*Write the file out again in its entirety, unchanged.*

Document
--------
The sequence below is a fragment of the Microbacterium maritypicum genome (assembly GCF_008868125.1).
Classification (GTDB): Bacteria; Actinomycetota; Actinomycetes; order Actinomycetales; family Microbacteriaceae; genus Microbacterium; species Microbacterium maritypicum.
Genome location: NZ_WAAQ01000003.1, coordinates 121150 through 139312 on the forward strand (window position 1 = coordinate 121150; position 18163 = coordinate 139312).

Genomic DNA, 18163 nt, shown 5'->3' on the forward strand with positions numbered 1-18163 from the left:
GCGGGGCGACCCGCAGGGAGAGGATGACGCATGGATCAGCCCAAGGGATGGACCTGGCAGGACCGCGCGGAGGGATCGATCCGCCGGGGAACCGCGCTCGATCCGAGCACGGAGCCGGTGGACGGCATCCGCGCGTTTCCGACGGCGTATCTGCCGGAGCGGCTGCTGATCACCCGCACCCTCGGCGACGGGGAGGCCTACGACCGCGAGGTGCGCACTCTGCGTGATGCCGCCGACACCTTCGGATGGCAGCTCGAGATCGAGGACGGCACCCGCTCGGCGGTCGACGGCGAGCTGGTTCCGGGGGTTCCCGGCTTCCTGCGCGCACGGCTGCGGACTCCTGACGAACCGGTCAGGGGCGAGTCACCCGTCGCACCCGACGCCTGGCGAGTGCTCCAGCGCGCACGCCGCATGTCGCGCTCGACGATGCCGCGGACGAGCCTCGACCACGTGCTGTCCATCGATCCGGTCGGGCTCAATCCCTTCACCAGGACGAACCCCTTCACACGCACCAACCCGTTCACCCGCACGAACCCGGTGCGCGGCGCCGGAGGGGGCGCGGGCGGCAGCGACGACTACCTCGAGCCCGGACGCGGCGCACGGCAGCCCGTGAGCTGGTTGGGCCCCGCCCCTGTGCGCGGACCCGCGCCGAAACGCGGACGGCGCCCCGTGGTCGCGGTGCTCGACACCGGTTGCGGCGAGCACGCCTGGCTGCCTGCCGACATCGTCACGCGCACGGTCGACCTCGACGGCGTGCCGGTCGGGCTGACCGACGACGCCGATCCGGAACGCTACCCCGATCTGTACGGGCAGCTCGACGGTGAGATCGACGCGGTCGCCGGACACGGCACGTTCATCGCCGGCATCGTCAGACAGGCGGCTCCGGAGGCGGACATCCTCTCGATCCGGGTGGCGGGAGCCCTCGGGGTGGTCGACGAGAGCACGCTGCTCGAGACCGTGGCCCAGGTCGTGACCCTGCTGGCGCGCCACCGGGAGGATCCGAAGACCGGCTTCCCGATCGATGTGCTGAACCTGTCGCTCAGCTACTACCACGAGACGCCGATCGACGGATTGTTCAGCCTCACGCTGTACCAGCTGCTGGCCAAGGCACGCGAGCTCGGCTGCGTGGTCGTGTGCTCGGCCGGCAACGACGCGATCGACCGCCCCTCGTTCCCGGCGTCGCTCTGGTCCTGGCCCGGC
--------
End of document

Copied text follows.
The sequence below is a fragment of the Microbacterium maritypicum genome (assembly GCF_008868125.1).
Classification (GTDB): Bacteria; Actinomycetota; Actinomycetes; order Actinomycetales; family Microbacteriaceae; genus Microbacterium; species Microbacterium maritypicum.
Genome location: NZ_WAAQ01000003.1, coordinates 121150 through 139312 on the forward strand (window position 1 = coordinate 121150; position 18163 = coordinate 139312).

Genomic DNA, 18163 nt, shown 5'->3' on the forward strand with positions numbered 1-18163 from the left:
GCGGGGCGACCCGCAGGGAGAGGATGACGCATGGATCAGCCCAAGGGATGGACCTGGCAGGACCGCGCGGAGGGATCGATCCGCCGGGGAACCGCGCTCGATCCGAGCACGGAGCCGGTGGACGGCATCCGCGCGTTTCCGACGGCGTATCTGCCGGAGCGGCTGCTGATCACCCGCACCCTCGGCGACGGGGAGGCCTACGACCGCGAGGTGCGCACTCTGCGTGATGCCGCCGACACCTTCGGATGGCAGCTCGAGATCGAGGACGGCACCCGCTCGGCGGTCGACGGCGAGCTGGTTCCGGGGGTTCCCGGCTTCCTGCGCGCACGGCTGCGGACTCCTGACGAACCGGTCAGGGGCGAGTCACCCGTCGCACCCGACGCCTGGCGAGTGCTCCAGCGCGCACGCCGCATGTCGCGCTCGACGATGCCGCGGACGAGCCTCGACCACGTGCTGTCCATCGATCCGGTCGGGCTCAATCCCTTCACCAGGACGAACCCCTTCACACGCACCAACCCGTTCACCCGCACGAACCCGGTGCGCGGCGCCGGAGGGGGCGCGGGCGGCAGCGACGACTACCTCGAGCCCGGACGCGGCGCACGGCAGCCCGTGAGCTGGTTGGGCCCCGCCCCTGTGCGCGGACCCGCGCCGAAACGCGGACGGCGCCCCGTGGTCGCGGTGCTCGACACCGGTTGCGGCGAGCACGCCTGGCTGCCTGCCGACATCGTCACGCGCACGGTCGACCTCGACGGCGTGCCGGTCGGGCTGACCGACGACGCCGATCCGGAACGCTACCCCGATCTGTACGGGCAGCTCGACGGTGAGATCGACGCGGTCGCCGGACACGGCACGTTCATCGCCGGCATCGTCAGACAGGCGGCTCCGGAGGCGGACATCCTCTCGATCCGGGTGGCGGGAGCCCTCGGGGTGGTCGACGAGAGCACGCTGCTCGAGACCGTGGCCCAGGTCGTGACCCTGCTGGCGCGCCACCGGGAGGATCCGAAGACCGGCTTCCCGATCGATGTGCTGAACCTGTCGCTCAGCTACTACCACGAGACGCCGATCGACGGATTGTTCAGCCTCACGCTGTACCAGCTGCTGGCCAAGGCACGCGAGCTCGGCTGCGTGGTCGTGTGCTCGGCCGGCAACGACGCGATCGACCGCCCCTCGTTCCCGGCGTCGCTCTGGTCCTGGCCCGGC